Bill Hederman, the former chief market-watcher for the Federal Energy Regulatory Commission, has directed his newly created Natural Resources Group at the Washington, DC office of Morgan, Lewis & Bockius LLP in the publishing of a FERC compliance manual for energy company executives, illustrating the Commission's expanded powers under the new Energy Policy Act of 2005 (EPAct2005).
The manual "provides guidance to energy companies newly subject to FERC jurisdiction," said Hederman, who had been director of the Office of Market Oversight and Investigations (OMOI) until late last year. "The energy market chaos is over. Congress through the Energy Policy Act of 2005 directed FERC to get tough on compliance in both energy markets and electric grid reliability," and the Commission is doing just that.
The manual points out that the new energy law and FERC's rules implementing the law specifically give the Commission authority to prevent or punish market manipulation by "any entity" participating in the electric or gas market, not just already jurisdictional "natural gas companies."
"It's time to move on, time for business leaders to take the baton from the policy-makers and put measures in place that will successfully comply with the intent of EPAct 2005 and FERC rules," it said. The Morgan Bockius manual, "FERC Compliance, A Legal and Business Guide," is a user-friendly tool, "not a typical law firm document," to help company decision-makers, Hederman said.
The manual of over 150 pages (paper or CD) is available to Morgan Bockius clients or potential clients, which includes just about everyone except some other law firm's clients, Hederman said at a briefing Tuesday morning.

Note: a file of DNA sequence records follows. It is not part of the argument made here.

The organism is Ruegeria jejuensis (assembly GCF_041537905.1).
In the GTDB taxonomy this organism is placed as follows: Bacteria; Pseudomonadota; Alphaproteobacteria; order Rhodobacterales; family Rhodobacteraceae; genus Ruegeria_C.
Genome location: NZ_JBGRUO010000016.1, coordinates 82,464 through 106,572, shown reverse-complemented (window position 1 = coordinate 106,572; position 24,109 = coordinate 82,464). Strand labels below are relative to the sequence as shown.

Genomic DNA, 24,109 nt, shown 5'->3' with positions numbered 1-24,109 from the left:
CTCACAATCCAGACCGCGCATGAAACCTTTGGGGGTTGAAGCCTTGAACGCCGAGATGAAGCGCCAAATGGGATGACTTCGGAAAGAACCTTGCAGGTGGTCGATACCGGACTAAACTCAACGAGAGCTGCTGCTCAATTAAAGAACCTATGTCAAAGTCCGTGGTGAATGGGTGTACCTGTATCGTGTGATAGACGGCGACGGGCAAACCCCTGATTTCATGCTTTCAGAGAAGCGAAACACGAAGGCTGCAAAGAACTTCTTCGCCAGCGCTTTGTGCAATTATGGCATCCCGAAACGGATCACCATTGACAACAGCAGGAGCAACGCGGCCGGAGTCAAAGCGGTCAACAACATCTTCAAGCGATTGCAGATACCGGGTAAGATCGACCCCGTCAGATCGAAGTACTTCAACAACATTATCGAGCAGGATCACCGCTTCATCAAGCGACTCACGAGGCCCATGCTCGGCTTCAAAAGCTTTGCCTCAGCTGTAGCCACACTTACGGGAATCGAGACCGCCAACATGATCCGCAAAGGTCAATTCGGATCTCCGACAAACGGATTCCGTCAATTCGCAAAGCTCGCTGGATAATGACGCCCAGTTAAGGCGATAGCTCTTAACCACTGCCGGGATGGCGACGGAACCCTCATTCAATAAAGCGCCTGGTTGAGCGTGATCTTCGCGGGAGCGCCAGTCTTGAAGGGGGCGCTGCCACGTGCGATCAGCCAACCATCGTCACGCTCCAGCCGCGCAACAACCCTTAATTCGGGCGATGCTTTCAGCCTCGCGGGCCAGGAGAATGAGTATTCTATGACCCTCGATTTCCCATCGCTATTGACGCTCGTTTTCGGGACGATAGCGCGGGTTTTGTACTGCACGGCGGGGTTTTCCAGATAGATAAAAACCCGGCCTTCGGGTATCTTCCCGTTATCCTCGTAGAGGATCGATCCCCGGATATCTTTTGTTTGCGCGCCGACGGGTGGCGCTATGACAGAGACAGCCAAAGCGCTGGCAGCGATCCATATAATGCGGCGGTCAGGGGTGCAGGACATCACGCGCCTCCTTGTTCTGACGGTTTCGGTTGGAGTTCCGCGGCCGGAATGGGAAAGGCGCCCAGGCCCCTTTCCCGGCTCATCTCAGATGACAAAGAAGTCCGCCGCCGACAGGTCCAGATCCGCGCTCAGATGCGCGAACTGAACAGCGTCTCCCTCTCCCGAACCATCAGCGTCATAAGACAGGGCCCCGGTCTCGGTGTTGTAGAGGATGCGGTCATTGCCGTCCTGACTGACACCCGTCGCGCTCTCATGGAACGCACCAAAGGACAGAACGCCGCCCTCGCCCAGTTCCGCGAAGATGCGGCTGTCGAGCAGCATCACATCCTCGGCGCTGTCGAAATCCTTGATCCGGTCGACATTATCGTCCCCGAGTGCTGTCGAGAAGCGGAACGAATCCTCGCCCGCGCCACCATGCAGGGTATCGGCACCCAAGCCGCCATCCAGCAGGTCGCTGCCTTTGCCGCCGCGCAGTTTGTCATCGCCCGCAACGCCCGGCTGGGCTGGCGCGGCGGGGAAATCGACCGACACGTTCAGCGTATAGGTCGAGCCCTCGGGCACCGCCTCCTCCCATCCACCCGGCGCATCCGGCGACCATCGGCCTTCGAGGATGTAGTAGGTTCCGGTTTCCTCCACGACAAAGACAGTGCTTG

Chapter headings include: Elements of a Regulatory Compliance Program; Penalty Authority and Enforcement Policy; Market Behavior Rules; Rules Against Market Manipulation; Standards of Conduct; Code of Conduct and Affiliate Transactions; Market-based Rate Authority Reporting Requirements; Transactions Subject to Prior FERC approval; PUHCA 2005; QF Rules; Interlocking Director Requirements; Reliability; Interstate Pipeline Capacity Release Regulations; Document Retention Regulations.
In the market manipulation section, the manual notes that while FERC is not expanding the subject matter jurisdiction, the new law "gave the Commission broad jurisdiction over the entities that engage in certain conduct." That includes marketers and even municipals, Hederman said. He noted the penalties for noncompliance have grown to be "quite substantial."
FERC believes the law and its new regulations based on the law "permit the Commission to police all forms of fraud and manipulation that affect natural gas and electric energy transactions and activities the Commission is charged with protecting." The manual explains the Commission's reliance on the Securities and Exchange Act rules against market manipulation and how those rules work.
Hederman can be reached at email@example.com.
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